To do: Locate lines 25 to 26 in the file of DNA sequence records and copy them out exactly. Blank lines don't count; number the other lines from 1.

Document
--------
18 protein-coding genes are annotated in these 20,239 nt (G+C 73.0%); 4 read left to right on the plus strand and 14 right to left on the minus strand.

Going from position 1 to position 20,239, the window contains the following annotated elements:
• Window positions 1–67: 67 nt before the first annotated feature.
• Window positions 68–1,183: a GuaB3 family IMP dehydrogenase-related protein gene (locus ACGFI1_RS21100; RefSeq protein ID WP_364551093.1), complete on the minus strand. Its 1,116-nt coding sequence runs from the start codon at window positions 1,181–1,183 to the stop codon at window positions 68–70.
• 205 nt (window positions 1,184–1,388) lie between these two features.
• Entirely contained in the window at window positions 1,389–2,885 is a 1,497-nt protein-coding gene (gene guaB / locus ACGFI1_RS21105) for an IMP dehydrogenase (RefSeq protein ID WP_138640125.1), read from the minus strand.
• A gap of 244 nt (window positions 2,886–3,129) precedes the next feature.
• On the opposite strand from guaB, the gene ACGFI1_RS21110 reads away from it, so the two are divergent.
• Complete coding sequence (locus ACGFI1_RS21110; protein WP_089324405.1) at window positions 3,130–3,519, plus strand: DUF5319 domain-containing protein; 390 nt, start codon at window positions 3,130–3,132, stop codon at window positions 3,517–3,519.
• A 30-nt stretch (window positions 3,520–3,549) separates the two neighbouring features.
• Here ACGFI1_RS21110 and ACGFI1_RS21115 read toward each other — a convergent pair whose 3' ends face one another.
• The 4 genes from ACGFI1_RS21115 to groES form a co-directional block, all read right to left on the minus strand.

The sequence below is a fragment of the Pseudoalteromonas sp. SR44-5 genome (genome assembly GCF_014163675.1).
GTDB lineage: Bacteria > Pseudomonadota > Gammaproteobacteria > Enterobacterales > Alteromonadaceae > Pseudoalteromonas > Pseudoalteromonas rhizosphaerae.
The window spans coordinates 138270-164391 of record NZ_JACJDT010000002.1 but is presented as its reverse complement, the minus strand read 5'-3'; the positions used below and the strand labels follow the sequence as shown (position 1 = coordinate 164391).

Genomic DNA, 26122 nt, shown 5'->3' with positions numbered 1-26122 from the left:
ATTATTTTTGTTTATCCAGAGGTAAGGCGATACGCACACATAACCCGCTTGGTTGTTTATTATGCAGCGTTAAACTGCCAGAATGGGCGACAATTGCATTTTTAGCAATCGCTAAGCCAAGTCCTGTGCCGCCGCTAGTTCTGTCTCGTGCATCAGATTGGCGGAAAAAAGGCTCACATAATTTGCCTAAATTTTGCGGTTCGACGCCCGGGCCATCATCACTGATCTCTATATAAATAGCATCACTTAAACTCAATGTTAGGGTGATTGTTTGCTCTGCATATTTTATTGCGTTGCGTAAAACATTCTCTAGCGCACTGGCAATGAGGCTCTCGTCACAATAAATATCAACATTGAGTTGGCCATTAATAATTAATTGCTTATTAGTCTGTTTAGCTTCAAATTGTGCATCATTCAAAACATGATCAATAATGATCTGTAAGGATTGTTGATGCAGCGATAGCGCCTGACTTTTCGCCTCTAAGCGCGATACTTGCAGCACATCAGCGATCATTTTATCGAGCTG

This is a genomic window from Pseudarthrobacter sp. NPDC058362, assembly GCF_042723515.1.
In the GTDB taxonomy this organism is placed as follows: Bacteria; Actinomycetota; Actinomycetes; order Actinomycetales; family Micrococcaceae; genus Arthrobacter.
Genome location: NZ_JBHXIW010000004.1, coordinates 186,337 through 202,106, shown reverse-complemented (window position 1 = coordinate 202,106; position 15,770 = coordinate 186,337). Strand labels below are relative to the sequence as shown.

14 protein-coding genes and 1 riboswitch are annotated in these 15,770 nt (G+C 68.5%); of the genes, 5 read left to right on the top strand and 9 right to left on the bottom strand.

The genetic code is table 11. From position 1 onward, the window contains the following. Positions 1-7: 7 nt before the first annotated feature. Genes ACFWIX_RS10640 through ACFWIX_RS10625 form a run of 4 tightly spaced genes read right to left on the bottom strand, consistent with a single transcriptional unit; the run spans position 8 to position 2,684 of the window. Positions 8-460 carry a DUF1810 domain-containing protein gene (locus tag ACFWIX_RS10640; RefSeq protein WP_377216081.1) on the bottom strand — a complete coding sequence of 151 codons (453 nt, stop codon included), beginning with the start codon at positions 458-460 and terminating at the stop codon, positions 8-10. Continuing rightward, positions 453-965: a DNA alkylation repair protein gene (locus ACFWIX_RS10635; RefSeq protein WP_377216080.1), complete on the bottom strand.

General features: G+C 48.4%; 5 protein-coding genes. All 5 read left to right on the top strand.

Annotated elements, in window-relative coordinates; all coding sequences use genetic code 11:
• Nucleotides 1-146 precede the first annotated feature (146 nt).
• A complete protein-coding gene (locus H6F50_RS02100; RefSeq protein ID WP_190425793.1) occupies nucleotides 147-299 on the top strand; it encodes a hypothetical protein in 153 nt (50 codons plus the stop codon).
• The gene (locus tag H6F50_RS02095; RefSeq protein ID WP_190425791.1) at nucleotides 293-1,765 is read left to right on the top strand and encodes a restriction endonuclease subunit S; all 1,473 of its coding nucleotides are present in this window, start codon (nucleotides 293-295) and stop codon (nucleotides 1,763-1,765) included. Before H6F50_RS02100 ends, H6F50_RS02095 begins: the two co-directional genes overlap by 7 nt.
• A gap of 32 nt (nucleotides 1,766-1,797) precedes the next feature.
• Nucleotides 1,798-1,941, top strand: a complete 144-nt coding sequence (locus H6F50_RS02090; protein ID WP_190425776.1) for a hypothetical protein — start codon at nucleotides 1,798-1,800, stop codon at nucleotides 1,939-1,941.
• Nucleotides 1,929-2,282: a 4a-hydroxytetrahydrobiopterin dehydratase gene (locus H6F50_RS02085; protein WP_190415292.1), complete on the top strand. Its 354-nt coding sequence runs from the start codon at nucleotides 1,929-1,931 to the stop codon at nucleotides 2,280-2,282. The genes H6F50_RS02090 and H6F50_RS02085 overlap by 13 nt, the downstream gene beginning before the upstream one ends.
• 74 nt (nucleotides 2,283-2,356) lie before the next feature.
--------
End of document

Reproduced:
• Nucleotides 1-146 precede the first annotated feature (146 nt).
• A complete protein-coding gene (locus H6F50_RS02100; RefSeq protein ID WP_190425793.1) occupies nucleotides 147-299 on the top strand; it encodes a hypothetical protein in 153 nt (50 codons plus the stop codon).